Premier Silvio Berlusconi's top aide met with Pope Benedict XVI on Sunday amid continuing fallout over scandals that have strained ties between Italy's government and the Catholic Church.
Berlusconi adviser Gianni Letta pronounced relations were "solid" after meeting briefly with the pontiff during a visit by the pope to Viterbo, north of Rome.
"My smile says it all. I'm happy and serene," Letta said, according to the ANSA and Apcom news agencies, although he added that there was always work to be done to "further strengthen" relations.
Ties between the government and church, which are politically important in the largely Roman Catholic Italy, have been in a tailspin recently. Catholic publications have openly criticized Berlusconi for his dalliances with young women and Vatican officials have criticized the conservative government for its tough anti-immigration policy.
In what was largely seen as tit-for-tat retribution, a Berlusconi family newspaper last week accused the editor of the country's pre-eminent Catholic newspaper of being involved in a scandal.
The editor, Dino Boffo, professed his innocence. But he resigned Thursday as head of Avvenire, the newspaper of the Italian Bishop's Conference, saying he was doing so for his family and the church.
Last week, Il Giornale, which is owned by Berlusconi's brother, claimed that Boffo had been fined in a plea-bargain several years ago for making harassing calls to the wife of a man in whom he was purportedly interested. It accused him of hypocrisy for scrutinizing Berlusconi's private life.
Boffo acknowledged being fined in the case but said someone else had used his cell phone to make the calls. Prosecutors maintain Boffo made the calls, but have denied there was a gay angle to the case. But Boffo has insisted that the full court file remain sealed.
Model: I'm not cause of divorce
Il Giornale published the article after Boffo's Avvenire called on Berlusconi to answer questions about revelations that women had been paid to attend parties at the premier's residences and that a high-class prostitute had once spent the night with him.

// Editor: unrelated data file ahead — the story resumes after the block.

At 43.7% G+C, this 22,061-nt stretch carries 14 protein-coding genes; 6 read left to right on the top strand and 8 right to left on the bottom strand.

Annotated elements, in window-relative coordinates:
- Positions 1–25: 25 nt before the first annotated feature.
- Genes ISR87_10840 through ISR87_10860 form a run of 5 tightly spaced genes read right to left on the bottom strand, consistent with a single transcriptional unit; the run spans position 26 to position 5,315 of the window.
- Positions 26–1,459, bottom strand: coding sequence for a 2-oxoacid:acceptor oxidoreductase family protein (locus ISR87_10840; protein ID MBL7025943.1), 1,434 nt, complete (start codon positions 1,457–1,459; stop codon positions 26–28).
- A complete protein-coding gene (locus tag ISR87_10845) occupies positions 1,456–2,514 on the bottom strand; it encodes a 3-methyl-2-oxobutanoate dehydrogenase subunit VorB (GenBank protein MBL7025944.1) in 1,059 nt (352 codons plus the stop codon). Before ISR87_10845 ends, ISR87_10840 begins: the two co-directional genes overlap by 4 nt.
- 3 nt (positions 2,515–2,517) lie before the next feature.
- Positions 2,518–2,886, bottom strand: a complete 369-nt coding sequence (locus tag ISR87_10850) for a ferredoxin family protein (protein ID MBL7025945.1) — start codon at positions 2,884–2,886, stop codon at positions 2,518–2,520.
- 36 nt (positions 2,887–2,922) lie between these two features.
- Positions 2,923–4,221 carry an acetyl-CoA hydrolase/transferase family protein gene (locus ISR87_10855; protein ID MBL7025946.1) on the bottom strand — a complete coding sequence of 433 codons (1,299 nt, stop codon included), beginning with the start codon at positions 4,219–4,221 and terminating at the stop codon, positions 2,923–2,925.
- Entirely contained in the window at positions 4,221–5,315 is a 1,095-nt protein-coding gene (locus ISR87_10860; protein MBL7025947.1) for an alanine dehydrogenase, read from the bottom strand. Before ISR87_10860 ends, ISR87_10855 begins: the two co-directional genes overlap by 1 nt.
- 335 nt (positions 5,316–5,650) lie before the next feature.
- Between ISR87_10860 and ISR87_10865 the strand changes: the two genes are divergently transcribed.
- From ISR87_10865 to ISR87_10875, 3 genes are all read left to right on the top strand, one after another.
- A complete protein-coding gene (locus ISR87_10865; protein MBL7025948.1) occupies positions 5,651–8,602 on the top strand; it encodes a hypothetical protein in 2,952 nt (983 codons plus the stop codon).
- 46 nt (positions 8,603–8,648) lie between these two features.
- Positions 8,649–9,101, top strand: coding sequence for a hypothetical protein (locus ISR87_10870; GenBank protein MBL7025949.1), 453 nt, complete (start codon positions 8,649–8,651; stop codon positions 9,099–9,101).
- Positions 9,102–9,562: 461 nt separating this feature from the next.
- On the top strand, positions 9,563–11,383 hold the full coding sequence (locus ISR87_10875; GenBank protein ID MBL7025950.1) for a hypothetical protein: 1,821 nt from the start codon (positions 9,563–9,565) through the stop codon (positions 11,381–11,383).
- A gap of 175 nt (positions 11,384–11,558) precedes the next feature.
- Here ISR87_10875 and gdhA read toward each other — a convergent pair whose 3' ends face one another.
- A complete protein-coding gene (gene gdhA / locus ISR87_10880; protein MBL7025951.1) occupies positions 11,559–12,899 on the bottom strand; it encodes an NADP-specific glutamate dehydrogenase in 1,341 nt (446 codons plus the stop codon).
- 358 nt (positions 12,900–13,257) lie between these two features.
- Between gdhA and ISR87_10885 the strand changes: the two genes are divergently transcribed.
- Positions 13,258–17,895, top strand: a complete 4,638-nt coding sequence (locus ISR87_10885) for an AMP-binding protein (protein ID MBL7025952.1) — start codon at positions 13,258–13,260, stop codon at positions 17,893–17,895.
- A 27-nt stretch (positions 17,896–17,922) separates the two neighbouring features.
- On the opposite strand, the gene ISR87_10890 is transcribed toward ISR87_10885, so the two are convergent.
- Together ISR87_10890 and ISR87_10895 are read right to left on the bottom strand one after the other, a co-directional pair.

The revelations were sparked by the announcement in the spring by Berlusconi's wife that she was divorcing him, citing his presence at the 18th-birthday party of a Naples model.
Berlusconi, 72, has denounced what he says is a media smear campaign against him and has sued two left-wing dailies and several other European publications for libel. He has denied ever paying anyone for sex and says there was nothing "spicy" in his relations with the model, Noemi Letizia.
In an interview aired Sunday on Sky TG24, Letizia said Berlusconi's wife should know better than to think she played any role in the end of their marriage.
"Everyone can see I am not the reason for the divorce," said Letizia, who was interviewed in a garden and on a motorboat. "How can an 18-year-old's birthday party ruin a marriage? If this is the case, what kind of marriage could it be?"
Speaking in Italian and an occasional phrase in English, Letizia said she had actually enjoyed the notoriety that the scandal had caused and that she hoped it would help her with her dream to go to the U.S. and become an actress.
Support among Catholics down
Despite the monthslong scandal, Berlusconi's coalition appears solid, although his support among Catholics had slipped slightly, according to an Ipsos survey published Sunday in Corriere della Sera. The poll of 800 people said Berlusconi remained popular among 50 percent of practicing Catholics, compared to 55 percent in April before the scandal broke. The survey had a margin of error of plus or minus 3.5 percentage points.
Italian newspapers have focused on how the scandal has laid bare the divisions between the Italian bishops and the Vatican over who was responsible for cultivating relations with the Italian political establishment.
During Pope John Paul II's pontificate, the head of Italy's bishop's conference was in charge. Under Benedict, though, the Vatican No. 2, Cardinal Tarcisio Bertone, has asserted his authority, the newspapers said.
Vittorio Messori, longtime Vatican watcher and commentator, wrote in Corriere that Bertone was merely enforcing Benedict's long-sought ideal of "clerical federalism" — the centralized authority of the Vatican over bishops worldwide.
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